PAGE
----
# Linear regression with non-symmetric cost function?

I want to predict some value $Y(x)$ and I am trying to get some prediction $\hat Y(x)$ that optimizes between being as low as possible, but still being larger than $Y(x)$. In other words: $$\text{cost}\left\{ Y(x) \gtrsim \hat Y(x) \right\} >> \text{cost}\left\{ \hat Y(x) \gtrsim Y(x) \right\}$$

I think a simple linear regression should do totally fine. So I somewhat know how to implement this manually, but I guess I'm not the first one with this kind of problem. Are there any packages/libraries (preferably python) out there doing what I want to do? What's the keyword I need to look for?

What if I knew a function $Y_0(x) > 0$ where $Y(x) > Y_0(x)$. What's the best way to implement these restrictions?

• Probably, the most simple solution is to use different weights, based on whether the prediction is positive or negative. I should have thought of that earlier. – asPlankBridge Mar 2 '16 at 2:23

## 3 Answers

If I understand you correctly, you want to err on the side of overestimating. If so, you need an appropriate, asymmetric cost function. One simple candidate is to tweak the squared loss:

$\mathcal L: (x,\alpha) \to x^2 \left( \mathrm{sgn} x + \alpha \right)^2$

where $-1 < \alpha < 1$ is a parameter you can use to trade off the penalty of underestimation against overestimation. Positive values of $\alpha$ penalize overestimation, so you will want to set $\alpha$ negative. In python this looks like def loss(x, a): return x**2 * (numpy.sign(x) + a)**2 Next let's generate some data:

import numpy
x = numpy.arange(-10, 10, 0.1)
y = -0.1*x**2 + x + numpy.sin(x) + 0.1*numpy.random.randn(len(x)) Finally, we will do our regression in tensorflow, a machine learning library from Google that supports automated differentiation (making gradient-based optimization of such problems simpler). I will use this example as a starting point.

import tensorflow as tf

X = tf.placeholder("float") # create symbolic variables
Y = tf.placeholder("float")

w = tf.Variable(0.0, name="coeff")
b = tf.Variable(0.0, name="offset")
y_model = tf.mul(X, w) + b

cost = tf.pow(y_model-Y, 2) # use sqr error for cost function
def acost(a): return tf.pow(y_model-Y, 2) * tf.pow(tf.sign(y_model-Y) + a, 2)

train_op = tf.train.AdamOptimizer().minimize(cost)
train_op2 = tf.train.AdamOptimizer().minimize(acost(-0.5))

sess = tf.Session()
init = tf.initialize_all_variables()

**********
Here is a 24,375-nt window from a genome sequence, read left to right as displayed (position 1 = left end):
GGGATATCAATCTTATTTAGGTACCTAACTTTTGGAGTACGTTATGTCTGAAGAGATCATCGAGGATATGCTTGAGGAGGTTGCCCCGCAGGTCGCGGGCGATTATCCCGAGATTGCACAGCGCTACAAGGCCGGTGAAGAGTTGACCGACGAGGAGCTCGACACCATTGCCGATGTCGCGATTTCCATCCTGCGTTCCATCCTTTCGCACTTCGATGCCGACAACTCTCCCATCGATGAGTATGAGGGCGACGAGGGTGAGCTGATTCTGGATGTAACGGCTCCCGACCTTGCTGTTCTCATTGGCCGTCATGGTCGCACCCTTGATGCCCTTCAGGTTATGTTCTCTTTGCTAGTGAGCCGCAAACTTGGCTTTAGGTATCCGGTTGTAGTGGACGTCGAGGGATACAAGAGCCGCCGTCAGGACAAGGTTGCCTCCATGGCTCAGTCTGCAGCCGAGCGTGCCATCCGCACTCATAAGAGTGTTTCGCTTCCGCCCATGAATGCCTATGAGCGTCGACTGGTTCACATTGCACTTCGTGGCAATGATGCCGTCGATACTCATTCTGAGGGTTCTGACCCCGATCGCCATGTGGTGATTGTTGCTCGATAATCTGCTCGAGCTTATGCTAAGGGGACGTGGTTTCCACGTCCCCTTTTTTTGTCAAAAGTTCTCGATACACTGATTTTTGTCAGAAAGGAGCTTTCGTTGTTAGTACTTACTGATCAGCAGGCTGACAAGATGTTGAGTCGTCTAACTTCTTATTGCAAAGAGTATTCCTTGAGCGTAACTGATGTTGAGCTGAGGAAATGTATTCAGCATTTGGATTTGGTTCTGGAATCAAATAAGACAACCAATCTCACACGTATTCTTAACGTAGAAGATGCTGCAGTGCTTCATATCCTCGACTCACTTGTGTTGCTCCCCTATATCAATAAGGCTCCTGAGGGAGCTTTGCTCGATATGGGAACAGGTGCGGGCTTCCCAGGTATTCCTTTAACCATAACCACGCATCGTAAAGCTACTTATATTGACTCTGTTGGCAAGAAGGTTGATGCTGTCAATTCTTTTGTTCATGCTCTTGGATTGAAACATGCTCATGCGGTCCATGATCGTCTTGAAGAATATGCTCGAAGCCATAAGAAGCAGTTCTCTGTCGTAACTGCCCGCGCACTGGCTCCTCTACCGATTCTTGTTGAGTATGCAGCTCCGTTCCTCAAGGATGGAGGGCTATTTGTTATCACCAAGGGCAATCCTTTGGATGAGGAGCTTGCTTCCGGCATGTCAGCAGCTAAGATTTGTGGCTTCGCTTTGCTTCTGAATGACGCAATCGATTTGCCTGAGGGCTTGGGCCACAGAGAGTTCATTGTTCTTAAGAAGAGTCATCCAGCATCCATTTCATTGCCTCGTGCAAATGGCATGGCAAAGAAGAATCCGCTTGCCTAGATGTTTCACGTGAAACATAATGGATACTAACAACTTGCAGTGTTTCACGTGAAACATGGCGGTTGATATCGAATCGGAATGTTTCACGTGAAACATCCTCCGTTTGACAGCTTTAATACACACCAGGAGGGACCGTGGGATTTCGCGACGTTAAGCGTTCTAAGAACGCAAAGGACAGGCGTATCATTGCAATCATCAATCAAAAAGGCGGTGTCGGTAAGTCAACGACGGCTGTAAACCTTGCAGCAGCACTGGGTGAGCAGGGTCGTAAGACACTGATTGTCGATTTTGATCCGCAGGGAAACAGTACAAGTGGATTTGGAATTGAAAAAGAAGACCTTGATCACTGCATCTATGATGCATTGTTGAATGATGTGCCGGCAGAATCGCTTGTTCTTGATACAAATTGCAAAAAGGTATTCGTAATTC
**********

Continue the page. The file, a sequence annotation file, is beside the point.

sess.run(init)

for i in range(100):
for (xi, yi) in zip(x, y):
#         sess.run(train_op, feed_dict={X: xi, Y: yi})
sess.run(train_op2, feed_dict={X: xi, Y: yi})

print(sess.run(w), sess.run(b))


cost is the regular squared error, while acost is the aforementioned asymmetric loss function.

If you use cost you get

1.00764 -3.32445 If you use acost you get

1.02604 -1.07742 acost clearly tries not to underestimate. I did not check for convergence, but you get the idea.

• Thank you for this detailed answer: One question to the definition of the acost function though. Does it matter that you calculate y_model-Y twice? – asPlankBridge Mar 2 '16 at 6:15
• You mean in terms of speed? I don't know; you'll have to time it yourself to see if tensorflow avoids recalculation. It is fine otherwise. – Emre Mar 2 '16 at 6:26
• Could you please explain how we can compute the derivate of this new cost function? Since there is a sign function, the total derivate would be the derivate of the first part * the second part. Right? Because the derivate of the sign would be zero @Emre – nimar Jun 19 '20 at 2:49

The solution by @Emre was very interesting. So, I tried to use the proposed cost function by @Emre and write code from scratch to fit a linear regression. For those who do not want to use Tensorflow, it might be useful. Here is my code:

import numpy as np
import matplotlib.pyplot as plt
import seaborn as sns
from sklearn.datasets import make_regression

# generate regression dataset
X, y = make_regression(n_samples=100, n_features=1, noise=30)

def cost_MSE(y_true, y_pred, a = 0):
'''
Cost function
'''
# Shape of the dataset
n = y_true.shape

# Error
error = y_true - y_pred

# Compute the sign part of the loss function
signs = np.sign(error) + a

# Cost
mse = np.dot(np.multiply(error, error), np.multiply(signs, signs)) / n
return mse

def cost_derivative(X, y_true, y_pred, a = 0):
'''
Compute the derivative of the loss function
'''
# Shape of the dataset
n = y_true.shape

# Error
error = y_true - y_pred

# Compute the sign part of the loss function
signs = np.sign(error) + a

# Compute the sign part of the loss function
signs = np.multiply(signs, signs)

# Derivative
der = -2 / n * np.dot(np.multiply(X, error), signs)

return der

# Lets run an example

X_new = np.concatenate((np.ones(X.shape), X), axis = 1)
learning_rate = 0.1
X_new_T = X_new.T
n_iters = 20
# this variable is used to adjust the degree of underestimation or overestimation
# please take a look at the attached figure for more clarification.
# if a = 0 >>> no underestimation or overestimation
a = 0
mse = []

#initialize the weight vector
alpha = np.array([0, np.random.rand()])

for _ in range(n_iters):

# Compute the predicted y
y_pred = np.dot(X_new, alpha)

# Compute the MSE
mse.append(cost_MSE(y, y_pred, a))

# Compute the derivative
der = cost_derivative(X_new_T, y, y_pred, a)

# Update the weight
alpha  -= learning_rate * der



Here is also my results for different scenarios. Please let me know if you have any comments. I will apply your comments to the code and update the answer.

Pick an asymmetric loss function. One option is quantile regression (linear but with different slopes for positive and negative errors).